Valve has pushed out a fix for a zero-day Steam Client local privilege escalation (LPE) vulnerability, but researchers say there are still other LPE vulnerabilities that are being ignored.
Security researchers Matt Nelson and Vasily Kravets both recently discovered the same vulnerability in the widely used Steam Client software and were told that Valve would not be fixing it because it was “out of scope” of their vulnerability reporting program.
After the massive outcry generated by this decision, Valve has changed its mind and released a fix. Unfortunately, though, another similarly reported vulnerability still exists.
Valve’s local privilege escalation fix
The recently reported zero-day vulnerability was caused by the “Steam Client Service” Windows service giving the “USERS” group full permissions on any subkey under the HKLM\Software\Wow6432Node\Valve\Steam\Apps Registry key when the service was restarted.
With this knowledge in hand, the researchers figured out that they could create a link under this Registry key to another key that they did not have permission. When they restarted the Steam Client Service, the service would give that link full permission and thus also give the researchers permission to any other key in the Registry.
This could then allow them to elevate the privileges of any program they wish on the computer, including malware.
To fix this, in the Steam Client Beta Valve made it so that the Steam service would check the subkeys of the HKLM\Software\Wow6432Node\Valve\Steam\Apps Registry key using the RegQueryValueExA function as shown below.
If the RegQueryValueExA function returned that the specific subkey was indeed a link, or REG_LINK, it would break out of the function and not give the “USER” group Full permission to the key.
Fix is not enough
While Valve may have fixed this one particular vulnerability in the “Steam Client Service”, researchers still say that there is a big gaping hole that was reported a long time ago and that can still be abused by attackers and malware to elevate their privileges.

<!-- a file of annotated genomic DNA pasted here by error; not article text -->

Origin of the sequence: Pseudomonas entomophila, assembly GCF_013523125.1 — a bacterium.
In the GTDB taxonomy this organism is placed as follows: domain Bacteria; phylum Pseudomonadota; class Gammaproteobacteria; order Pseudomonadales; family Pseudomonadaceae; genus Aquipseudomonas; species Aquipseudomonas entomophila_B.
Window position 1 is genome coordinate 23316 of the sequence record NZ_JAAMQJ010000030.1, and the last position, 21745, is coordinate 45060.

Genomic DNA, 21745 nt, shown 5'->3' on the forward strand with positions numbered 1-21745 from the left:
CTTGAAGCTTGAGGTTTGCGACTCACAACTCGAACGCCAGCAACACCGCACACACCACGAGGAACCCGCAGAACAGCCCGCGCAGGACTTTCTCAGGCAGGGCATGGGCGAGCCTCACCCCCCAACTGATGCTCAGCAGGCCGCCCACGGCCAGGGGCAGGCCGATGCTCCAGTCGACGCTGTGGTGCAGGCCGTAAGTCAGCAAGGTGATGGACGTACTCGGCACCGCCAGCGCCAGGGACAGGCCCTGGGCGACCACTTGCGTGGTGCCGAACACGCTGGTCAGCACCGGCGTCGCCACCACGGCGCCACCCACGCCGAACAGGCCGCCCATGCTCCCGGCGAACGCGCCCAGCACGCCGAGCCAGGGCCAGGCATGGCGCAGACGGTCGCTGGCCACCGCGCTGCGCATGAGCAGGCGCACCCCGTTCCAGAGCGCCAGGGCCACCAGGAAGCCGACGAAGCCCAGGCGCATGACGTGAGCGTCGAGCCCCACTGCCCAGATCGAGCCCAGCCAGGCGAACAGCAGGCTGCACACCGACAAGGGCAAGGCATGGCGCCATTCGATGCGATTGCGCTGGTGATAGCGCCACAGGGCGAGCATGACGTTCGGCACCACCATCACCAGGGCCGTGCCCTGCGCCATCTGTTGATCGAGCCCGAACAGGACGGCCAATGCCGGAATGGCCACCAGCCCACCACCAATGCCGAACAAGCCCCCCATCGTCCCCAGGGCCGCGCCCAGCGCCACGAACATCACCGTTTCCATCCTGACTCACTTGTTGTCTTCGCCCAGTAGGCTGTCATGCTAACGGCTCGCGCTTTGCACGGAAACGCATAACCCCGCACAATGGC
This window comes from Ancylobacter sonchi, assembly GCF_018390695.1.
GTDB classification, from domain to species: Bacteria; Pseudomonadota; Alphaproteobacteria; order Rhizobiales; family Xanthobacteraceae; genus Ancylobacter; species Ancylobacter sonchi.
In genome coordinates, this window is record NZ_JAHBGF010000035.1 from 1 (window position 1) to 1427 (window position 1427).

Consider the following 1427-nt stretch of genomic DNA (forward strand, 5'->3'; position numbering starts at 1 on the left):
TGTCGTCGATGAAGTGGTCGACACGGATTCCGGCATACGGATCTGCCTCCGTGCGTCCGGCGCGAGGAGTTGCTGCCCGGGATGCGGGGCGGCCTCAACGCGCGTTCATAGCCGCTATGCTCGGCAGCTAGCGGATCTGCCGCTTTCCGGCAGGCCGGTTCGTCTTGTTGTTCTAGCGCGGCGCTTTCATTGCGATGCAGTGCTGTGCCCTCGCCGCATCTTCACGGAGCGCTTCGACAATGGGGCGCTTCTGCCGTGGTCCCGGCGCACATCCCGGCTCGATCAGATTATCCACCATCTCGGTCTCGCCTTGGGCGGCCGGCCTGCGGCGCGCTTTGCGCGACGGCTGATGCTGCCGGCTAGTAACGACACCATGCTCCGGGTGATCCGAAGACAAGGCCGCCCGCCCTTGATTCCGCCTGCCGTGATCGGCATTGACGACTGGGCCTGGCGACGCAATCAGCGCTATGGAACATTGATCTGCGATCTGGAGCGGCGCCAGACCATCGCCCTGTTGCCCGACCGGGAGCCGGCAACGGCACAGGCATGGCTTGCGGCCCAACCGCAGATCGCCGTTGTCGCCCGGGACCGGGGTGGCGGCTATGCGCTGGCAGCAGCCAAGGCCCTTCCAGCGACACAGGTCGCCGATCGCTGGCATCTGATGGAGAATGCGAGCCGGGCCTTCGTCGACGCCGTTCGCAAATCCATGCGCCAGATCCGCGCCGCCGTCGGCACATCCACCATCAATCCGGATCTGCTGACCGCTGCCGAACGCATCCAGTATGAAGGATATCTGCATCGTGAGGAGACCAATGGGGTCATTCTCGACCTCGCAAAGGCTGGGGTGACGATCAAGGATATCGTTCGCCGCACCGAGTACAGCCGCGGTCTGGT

Vulnerability researcher and 0Patch co-founder Mitja Kolsek told BleepingComputer that the “Steam Client Service” could still be used to elevate a user’s privileges through the DLL hijacking.
This vulnerability exists because the “USERS” group is given full permission to the Steam installation folder located at C:\Program Files (x86)\Steam. This means that an attacker can simply replace DLLs residing in that folder with a malicious copy that gives the attacker administrative access to the machine when it is launched by an elevated process or service.
This bug is not new either.
Nelson told BleepingComputer that this issue has been present for a while, but has not been fixed.
“Yeah, C:\Program Files (x86)\Steam being completely open is a terrible issue that has been present for quite some time. They do attempt to do some signature validation on those files, but I doubt its sufficient.”
In fact this issue was reported in 2015, given the CVE ID of CVE-2015-7985, and to this day still has not been fixed.
“A privilege escalation vulnerability has been identified in that the Steam Microsoft Windows client software is installed with weak default permissions. These permissions grant read and write access to the Windows Users group for the install folder. This includes Steam.exe which is launched upon user login.”
Full permissions reportedly needed for self-update feature
These permissions are allegedly required  so that the Steam client software can self-update itself and other games.
When BleepingComputer asked Kolsek why Steam would need these permissions rather than just using an update procedure that requested elevated permissions, we were told:
“There is NO valid reason for a privileged service to have executable modules modifiable by normal users.”
BleepingComputer has reached out to Valve for comment as to why this vulnerability, and others like it, are not being fixed when reported to them through their bug bounty program.
We have not heard back at the time of this publication.